I had some serious reservations going into this Maggie Smith vehicle (heh), looking as it does like the most Oscar-bait-y of Oscar-bait films, and probably the sort of thing that trots out tired old British class warfare tropes and maybe even some typical anti-religious stuff. And, well, it sort of does all that, but not as much as you might think, and it manages to succeed because it so carefully treads the line between sentimentalism and cynicism, while giving us characters who are somehow relatable despite the severity of their flaws.
Our two principles are, of course, Dame Maggie Smith as “Miss Shepard”, the Lady who inconveniences the nouveau-bourgeoise by parking her shabby van in front of their houses, and Alex Jennings as modestly successful playwright Alan Bennett who finds his living space increasingly encroached upon by the itinerant ex-nun.
The movie wisely never tries to give us a “And that’s why the Lady is a tramp” moment. We instead get moments of pointillism, her history revealed in fragments that in turn reveal a character who is abused by life in some ways, and who abuses life in her own fashion. The trigger moment happens in the film’s opening, when a (younger) Shepard is driving and gets into an accident. She then, apparently, lives the rest of her life incognito, on the run from the law.
Which is, of course, ridiculous, but apparently happened.
The movie uses a couple of fairly effective conceits: Bennett talks to himself, with Jennings literally appearing on screen in two places to represent the living Bennett vs. the writing Bennett; Also, the living Bennett will break the fourth wall to chide the writing Bennett for taking liberties with the story. The actual Bennett, who worked with director Nicholas Hytner on The Madness of King George and The History Boys, even makes a very meta-appearance at the end, watching as they film the final scene.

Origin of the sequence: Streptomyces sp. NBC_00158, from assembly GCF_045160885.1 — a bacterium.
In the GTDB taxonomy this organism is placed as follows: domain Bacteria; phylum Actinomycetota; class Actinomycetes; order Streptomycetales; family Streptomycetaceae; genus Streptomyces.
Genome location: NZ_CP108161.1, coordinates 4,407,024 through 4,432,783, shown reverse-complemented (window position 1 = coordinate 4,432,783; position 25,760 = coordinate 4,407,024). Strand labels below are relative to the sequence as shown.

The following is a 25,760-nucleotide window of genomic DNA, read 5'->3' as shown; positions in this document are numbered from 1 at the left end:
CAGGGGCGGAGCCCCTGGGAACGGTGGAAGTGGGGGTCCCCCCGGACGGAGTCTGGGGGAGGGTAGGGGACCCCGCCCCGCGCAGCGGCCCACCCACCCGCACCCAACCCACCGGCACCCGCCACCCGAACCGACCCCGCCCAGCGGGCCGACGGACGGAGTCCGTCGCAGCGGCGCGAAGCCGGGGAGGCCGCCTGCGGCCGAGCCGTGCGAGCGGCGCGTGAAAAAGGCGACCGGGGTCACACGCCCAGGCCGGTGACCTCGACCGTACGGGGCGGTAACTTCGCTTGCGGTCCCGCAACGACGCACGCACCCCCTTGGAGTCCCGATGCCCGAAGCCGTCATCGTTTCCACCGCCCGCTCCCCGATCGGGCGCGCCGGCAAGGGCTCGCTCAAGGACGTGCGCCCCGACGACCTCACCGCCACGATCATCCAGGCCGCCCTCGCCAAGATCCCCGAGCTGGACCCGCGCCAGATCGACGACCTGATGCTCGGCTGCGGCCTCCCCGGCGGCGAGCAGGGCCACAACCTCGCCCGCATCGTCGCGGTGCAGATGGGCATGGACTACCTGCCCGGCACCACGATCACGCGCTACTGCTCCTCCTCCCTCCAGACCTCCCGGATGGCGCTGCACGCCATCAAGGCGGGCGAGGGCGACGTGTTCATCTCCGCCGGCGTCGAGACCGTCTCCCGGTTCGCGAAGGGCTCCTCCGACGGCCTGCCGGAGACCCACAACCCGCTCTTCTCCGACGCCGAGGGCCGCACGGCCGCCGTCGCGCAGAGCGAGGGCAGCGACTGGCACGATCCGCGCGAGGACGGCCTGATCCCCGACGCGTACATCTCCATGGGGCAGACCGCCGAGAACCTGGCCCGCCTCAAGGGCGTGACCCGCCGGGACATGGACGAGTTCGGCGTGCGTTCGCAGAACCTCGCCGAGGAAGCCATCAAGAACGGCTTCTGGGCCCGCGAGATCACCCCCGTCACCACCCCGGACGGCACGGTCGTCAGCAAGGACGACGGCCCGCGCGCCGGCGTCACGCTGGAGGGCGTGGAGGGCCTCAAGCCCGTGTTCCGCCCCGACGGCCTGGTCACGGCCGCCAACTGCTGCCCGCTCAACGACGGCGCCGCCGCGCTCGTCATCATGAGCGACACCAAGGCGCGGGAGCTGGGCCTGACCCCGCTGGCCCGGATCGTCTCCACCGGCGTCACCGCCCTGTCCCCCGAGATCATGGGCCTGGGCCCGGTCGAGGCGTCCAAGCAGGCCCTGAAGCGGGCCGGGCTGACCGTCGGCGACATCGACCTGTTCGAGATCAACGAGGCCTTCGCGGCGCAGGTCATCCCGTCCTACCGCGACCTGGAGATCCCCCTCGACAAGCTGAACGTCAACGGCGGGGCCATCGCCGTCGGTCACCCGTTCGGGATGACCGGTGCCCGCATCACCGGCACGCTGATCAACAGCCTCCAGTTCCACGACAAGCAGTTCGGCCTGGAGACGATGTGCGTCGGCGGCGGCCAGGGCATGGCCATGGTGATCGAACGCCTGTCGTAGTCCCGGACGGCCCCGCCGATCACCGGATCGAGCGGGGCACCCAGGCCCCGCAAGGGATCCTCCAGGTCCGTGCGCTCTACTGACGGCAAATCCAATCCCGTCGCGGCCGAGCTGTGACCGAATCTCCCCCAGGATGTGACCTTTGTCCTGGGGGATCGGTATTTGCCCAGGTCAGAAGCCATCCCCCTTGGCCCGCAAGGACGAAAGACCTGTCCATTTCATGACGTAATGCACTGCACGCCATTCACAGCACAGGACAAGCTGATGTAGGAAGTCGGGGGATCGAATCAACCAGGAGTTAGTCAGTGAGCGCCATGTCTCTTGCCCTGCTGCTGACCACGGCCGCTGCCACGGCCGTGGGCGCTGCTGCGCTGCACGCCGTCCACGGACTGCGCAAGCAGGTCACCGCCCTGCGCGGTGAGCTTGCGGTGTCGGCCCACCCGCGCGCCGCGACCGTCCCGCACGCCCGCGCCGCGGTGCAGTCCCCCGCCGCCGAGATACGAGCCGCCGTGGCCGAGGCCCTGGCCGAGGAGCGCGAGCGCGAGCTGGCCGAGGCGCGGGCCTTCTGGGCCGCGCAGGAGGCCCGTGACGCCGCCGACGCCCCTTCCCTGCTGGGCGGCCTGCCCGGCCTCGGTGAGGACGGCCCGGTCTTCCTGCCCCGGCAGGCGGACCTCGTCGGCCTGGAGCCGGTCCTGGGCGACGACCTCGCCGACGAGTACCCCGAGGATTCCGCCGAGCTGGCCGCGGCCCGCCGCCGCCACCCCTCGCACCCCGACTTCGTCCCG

There can be no doubts where the actual Bennett stands, of course, as he suggests that the poor were neglected in the ’70s and England—but even more now, somehow, proving, I guess, that no matter how much money is spent, it’s in no ways remediating of the populace in general, who are to be pilloried and shamed for not doing enough. However, Bennett is good enough a writer to leave those comments for interviews outside the movie.
There’s also no great self-congratulatory talk here. We don’t get any idea that Bennett likes Shepard, nor even that his actions are done out of anything more noble than severe English diffidence, bordering on cowardice. He comes into conflict with the social welfare system, and clearly doesn’t think much of it—which puts the actual Bennett in the awkward position of just bitching that we should “do more” about the poor, without any real concept of what that should be. And he particularly rejects the system’s notion of him as the “primary caregiver” of this woman.
In America, she’d probably have sued him (or some activists would have sued him on her behalf) after a few weeks in the driveway. Eminent domain and all.
Anyway, point is, Bennett has a lot of misanthropy to go around, from her, to his neighbors, to himself, and to the blackmailer (played by Jim Broadbent) that he changed from a vagrant to a cop—a change he didn’t break the fourth wall to tell us about. But he has a fair amount for himself as well, which somehow endeared him to me, just as Maggie Smith’s relentless lack of concern for whether people liked her, and her absolute rejection of the notion she was being helped by Bennett, made her more endearing.
At the same time, I can see why that might push the Rotten Tomatoes down into the 70s for audiences, where critics rate it in the 90s. I don’t know: I guess I felt the story worked hard to portray difficult people unapologetically and with dignity. That grants a lot of points in my book.
The Boy, however, also liked it quite a bit, and was also pleasantly surprised, so you might check it out.